Before youth was on British policy-makers’ radar, perhaps the most fundamental battleground in the imperial Cold War was labour. It took the broad shift towards colonial development and welfare of the late 1930s before the provision of education was seriously contemplated in Whitehall. With the labour unrest of the early 1920s, given that the elemental justification for having an empire was profit as well as the central position of the working class in Marxist ideology, colonial policy-makers were much quicker in recognizing the need to address labour affairs.
Extensive labour unrest in the colonies, especially in Hong Kong, during the 1920s and the subsequent and rapid growth of colonial trade unionism in the 1930s, particularly along militant and pro-independence lines, created significant problems for British authorities. Without some sort of intervention, British policy-makers feared that these increasingly popular and organized movements could seriously threaten British colonial rule and jeopardize the colonies’ economic value. Furthermore, no longer could the British rely on repression as this provoked further unrest in the colonies as well as British domestic and international criticism. The British response had to be positive, reinforce their colonial rule, and improve the empire’s contribution to Britain’s economy. Collaborating with the British Trades Union Congress, the Colonial Office called on the colonies to legalize and guide the formation of ‘responsible’ trade unions.18
By 1930, only British Guiana, Hong Kong, Jamaica, Malaya, and Northern Rhodesia had legal frameworks for trade unions. In September, Lord Passfield, the secretary of state for the colonies, sent a circular dispatch to urge governors to give trade unions legal rights.19 Malcolm MacDonald (in September 1938) and then George Hall (in August
1946) sent similar circulars as secretaries of state, expressing ‘the view that Colonial Labour Departments are actually or potentially among the most important Departments of Government’.20 By 1940, 27 colonial governments had labour departments, officers, and/or inspectors.21 Hong Kong had a labour officer from 1938; Cyprus joined this list in 1941—although Governor Winster did complain in 1947 that ‘all the King’s horses and all the King’s men in Great Britain cannot provide me with a thoroughly competent labour adviser’.22
Traditional views of colonial people, especially workers, and growing fears of a communist menace meant for Hall, as the parliamentary under-secretary of state for the colonies in 1940, that these new colonial trade unions might ‘be ill-informed, badly organised and badly led and an easy prey to the agitator and the opportunist’. It was therefore imperative, Hall argued, that Britain guide ‘their development on sound and moderate lines’.23
British policy-makers’ concerns about trade unionism and communist infiltration only grew after the Second World War. Domestically, the longstanding tensions between reformist and revolutionary elements within the British labour movement exploded in the immediate post-1945 years. Widespread allegations of communist infiltration in Parliament prompted Labour Prime Minister Attlee in November 1946 to direct Guy Liddell, a senior official of MI5, to complete a list of all crypto-communist and fellow travelling MPs. In March 1948, communists (and even some noncommunists) were purged from the British civil service and from the Trades Union Congress in the following October. Indeed, as Carruthers has observed, the Malayan Emergency was congruent with Attlee’s decision in 1949 to declare a state of emergency and draft servicemen to break a supposedly communist-incited dockworkers’ strike in London.24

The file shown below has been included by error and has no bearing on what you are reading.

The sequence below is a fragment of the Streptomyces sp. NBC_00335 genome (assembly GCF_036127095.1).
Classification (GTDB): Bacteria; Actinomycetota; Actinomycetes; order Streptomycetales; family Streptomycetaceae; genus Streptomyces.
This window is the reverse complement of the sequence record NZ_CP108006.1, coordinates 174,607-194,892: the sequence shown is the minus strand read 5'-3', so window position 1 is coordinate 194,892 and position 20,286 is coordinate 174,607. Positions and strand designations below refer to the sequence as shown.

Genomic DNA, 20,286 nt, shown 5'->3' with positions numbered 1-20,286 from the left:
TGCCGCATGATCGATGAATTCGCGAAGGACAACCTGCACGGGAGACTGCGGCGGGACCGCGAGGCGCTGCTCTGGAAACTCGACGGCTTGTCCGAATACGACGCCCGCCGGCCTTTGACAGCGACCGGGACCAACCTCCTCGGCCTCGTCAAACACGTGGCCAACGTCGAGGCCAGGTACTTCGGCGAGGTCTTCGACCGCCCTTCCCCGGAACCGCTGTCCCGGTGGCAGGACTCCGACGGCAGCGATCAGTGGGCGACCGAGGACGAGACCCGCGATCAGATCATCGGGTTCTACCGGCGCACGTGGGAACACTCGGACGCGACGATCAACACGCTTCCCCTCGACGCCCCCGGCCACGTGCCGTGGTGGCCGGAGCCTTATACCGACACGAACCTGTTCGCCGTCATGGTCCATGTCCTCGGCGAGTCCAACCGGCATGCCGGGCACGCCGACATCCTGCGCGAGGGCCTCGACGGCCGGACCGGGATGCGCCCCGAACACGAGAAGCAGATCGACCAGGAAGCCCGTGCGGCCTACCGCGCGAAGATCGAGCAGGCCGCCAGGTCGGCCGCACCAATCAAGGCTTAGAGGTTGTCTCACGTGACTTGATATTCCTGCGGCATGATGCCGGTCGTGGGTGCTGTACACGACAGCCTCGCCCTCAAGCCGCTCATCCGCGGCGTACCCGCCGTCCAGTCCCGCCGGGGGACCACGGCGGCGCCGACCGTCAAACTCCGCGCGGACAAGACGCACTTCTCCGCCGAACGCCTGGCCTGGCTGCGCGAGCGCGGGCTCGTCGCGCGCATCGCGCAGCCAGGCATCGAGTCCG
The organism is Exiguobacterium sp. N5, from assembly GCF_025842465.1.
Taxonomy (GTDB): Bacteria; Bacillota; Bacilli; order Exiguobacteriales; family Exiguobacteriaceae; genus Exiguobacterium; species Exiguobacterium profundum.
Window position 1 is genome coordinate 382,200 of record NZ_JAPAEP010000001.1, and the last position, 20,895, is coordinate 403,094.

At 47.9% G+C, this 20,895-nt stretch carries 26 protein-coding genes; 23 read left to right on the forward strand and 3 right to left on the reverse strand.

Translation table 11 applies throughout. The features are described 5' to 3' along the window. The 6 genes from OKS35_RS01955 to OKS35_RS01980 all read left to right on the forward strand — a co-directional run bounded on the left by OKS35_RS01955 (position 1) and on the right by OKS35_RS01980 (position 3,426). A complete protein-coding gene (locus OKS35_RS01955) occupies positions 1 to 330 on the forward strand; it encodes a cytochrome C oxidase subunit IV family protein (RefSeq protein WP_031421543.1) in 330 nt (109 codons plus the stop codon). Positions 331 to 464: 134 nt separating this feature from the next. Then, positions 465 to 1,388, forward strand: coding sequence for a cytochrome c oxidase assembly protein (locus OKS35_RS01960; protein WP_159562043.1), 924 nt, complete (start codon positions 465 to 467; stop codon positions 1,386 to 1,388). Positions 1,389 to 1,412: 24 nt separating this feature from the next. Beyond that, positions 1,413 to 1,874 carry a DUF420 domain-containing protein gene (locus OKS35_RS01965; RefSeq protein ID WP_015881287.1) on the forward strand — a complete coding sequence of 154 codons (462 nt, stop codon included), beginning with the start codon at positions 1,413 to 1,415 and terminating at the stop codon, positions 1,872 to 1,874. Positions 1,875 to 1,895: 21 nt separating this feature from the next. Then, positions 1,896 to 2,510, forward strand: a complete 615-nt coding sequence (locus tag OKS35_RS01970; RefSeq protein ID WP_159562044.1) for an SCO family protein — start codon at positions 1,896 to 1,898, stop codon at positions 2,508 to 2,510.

Just as the British Trades Union Congress was under pressure from a communist-led challenge, so too were many of Britain’s ‘moderate’ colonial trade unions. The leftist, especially communist, unions, in turn, were met not with increased British guidance but traditional repression. The socialist-led East African Trade Union Congress in Kenya, for example, saw its leaders arrested and replaced. The communist-led unions in Malaya were simply proscribed.25
Trade unionism in Hong Kong and Cyprus fell largely into this pattern. The colonial governments watched with dismay as the communists formed strong trade unions and effective committees. These grew at the expense of those of the right-wing, thereby removing another restraint on the communists’ local power. Both colonial governments passed and reinforced laws regarding trade unions and societies and sought strong legal action against the unions whenever they could. In Cyprus, the left-wing trades union committee was proscribed twice in ten years. Ultimately, the political polarization between nationalist and communist unions, the power advantage of the latter and the absence of any competitive moderates limited Britain’s ability to guide the formation of ‘responsible’ trade unions. Policy-makers thus fought on the labour front of the cultural Cold War with repressive legislation, thereby undermining the projection of its reformed and supposedly progressive colonialism.